Richard Krajicek: I always look from a distance and see how serious he is. I try to train with him, I just want to be good. In the summer after Wimbledon, I always went to Austria for 10 days. In the morning I was doing cross country skiing in the afternoon cycling, running, weights. I was doing a 10-day holiday, but without tennis. I was doing sports trying to get better by the end of the year, also. And this was fun in the summer in Austria in the morning you are wearing a shirt on the glacier doing cross country skiing in the snow and I really liked it. So I tried to get better and stronger and better. And I also knew that if a get stronger it was better for my injuries. I would get less injuries so also it was one of the reasons I was always working hard to get stronger and yes I was complaining a lot on the courts, getting angry and crying as a junior and sometimes later on, but I was always a fighter. I had a good record in the finals. I hated to lose and sometimes I would hamper myself to being too negative on the court and taking too much energy away. But it was only because I wanted to win. But if I was a little bit better with my energy, I think I really changed when I came on the ATP Tour and the second big change came was after I won Wimbledon. I relaxed a bit more and I think I matured a lot from that moment on. I was getting more out of my training and not getting angry in training when I didn’t play good. So I think I was an easier player for my coach to work with, but until I was 24 till I won Wimbledon I was a very difficult player to work. And I want to thank my coach, Rohan Goetzke, a lot. He had a lot of patience with me. The simple thing was on the tennis side. I think he was a great coach. He understood my game, he knew what my strengths were, but that is not why you stay with a coach so long. I liked the mental way he approached me. He was tough on me, but he knew when to leave me alone, he knew when not to let me get away with certain behavior, he let me be for the rest of the day and would talk to me about it the next day and we went through phases together. We went from 400 to number 4 and the Wimbledon title and at the beginning he was my coach and at the end he was still my coach, but more like a big brother to me. And we become friends so not straight away buddy-buddy but good relationship. Even though I was paying him we had the professionality [sic] I pay him but we forget about that. He is the boss, he decides about how I should train, what I should do because as soon as you think 'I am paying you, you should do what I say it,' then it is is a waste of money to have a coach. So the coach is in charge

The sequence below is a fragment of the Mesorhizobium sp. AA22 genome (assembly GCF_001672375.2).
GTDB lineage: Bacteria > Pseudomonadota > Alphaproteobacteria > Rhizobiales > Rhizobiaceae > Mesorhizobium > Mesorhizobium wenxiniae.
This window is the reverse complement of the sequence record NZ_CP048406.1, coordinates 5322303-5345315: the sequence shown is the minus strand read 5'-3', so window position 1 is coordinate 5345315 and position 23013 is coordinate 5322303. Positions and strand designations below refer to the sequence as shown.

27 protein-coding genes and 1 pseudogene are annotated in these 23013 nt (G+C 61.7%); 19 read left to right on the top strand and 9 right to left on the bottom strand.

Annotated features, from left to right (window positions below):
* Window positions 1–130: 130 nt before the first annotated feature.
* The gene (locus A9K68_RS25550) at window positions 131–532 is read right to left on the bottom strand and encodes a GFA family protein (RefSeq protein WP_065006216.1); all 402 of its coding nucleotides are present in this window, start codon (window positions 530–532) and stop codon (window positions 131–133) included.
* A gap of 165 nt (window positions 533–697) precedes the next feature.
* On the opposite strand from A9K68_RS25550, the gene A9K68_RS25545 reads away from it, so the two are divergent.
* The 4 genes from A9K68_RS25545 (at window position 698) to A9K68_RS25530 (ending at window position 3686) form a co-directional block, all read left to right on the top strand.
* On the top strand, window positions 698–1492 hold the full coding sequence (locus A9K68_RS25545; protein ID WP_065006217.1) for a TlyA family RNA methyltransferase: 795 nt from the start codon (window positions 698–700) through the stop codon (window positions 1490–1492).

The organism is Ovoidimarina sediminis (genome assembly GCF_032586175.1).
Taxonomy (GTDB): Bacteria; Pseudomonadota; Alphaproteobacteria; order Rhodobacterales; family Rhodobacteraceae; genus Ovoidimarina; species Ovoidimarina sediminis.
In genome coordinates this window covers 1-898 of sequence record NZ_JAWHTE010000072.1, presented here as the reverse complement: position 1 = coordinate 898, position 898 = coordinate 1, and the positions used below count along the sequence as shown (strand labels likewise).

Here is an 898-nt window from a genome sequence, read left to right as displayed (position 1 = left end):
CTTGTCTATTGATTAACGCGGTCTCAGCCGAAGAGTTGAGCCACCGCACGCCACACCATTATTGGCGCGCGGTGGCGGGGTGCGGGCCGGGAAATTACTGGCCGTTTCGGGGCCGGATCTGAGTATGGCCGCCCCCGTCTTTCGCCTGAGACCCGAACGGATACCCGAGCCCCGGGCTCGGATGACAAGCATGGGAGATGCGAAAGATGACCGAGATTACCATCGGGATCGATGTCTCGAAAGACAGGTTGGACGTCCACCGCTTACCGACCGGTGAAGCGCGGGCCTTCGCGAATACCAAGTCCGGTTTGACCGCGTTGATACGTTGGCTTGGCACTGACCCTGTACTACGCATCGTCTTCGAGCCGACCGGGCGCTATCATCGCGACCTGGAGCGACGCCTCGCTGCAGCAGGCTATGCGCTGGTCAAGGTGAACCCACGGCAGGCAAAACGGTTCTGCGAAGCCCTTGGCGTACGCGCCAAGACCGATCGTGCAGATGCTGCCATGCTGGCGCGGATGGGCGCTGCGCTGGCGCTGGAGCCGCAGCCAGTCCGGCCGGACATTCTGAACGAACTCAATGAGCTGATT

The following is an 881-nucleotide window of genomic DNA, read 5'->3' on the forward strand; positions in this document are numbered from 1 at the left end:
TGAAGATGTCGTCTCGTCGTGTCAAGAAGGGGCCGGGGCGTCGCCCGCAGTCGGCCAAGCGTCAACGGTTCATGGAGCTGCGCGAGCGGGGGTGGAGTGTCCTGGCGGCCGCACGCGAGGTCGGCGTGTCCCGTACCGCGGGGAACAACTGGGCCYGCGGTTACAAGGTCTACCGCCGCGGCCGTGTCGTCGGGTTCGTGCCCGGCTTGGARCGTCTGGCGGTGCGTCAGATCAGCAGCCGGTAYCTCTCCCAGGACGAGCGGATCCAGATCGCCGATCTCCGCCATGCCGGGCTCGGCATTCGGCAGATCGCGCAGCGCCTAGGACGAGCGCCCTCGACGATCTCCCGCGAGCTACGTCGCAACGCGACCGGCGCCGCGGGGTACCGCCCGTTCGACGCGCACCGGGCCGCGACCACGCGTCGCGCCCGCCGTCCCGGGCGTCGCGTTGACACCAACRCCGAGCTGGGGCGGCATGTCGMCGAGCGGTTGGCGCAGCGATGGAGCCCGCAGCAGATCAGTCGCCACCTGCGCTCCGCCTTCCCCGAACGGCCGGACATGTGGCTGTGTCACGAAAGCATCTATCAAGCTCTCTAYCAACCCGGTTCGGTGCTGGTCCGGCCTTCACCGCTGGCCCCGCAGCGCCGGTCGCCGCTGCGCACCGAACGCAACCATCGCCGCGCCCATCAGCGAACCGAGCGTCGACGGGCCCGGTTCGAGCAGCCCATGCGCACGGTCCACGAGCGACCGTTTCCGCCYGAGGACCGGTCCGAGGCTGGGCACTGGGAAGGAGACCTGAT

Arthur King: You were involved with politics with the VDD party (liberals) and would like to be the first minister of sports. The world of politics is sometimes drawn out, Richard, and there is sometimes no end result. How do you see yourself in politics?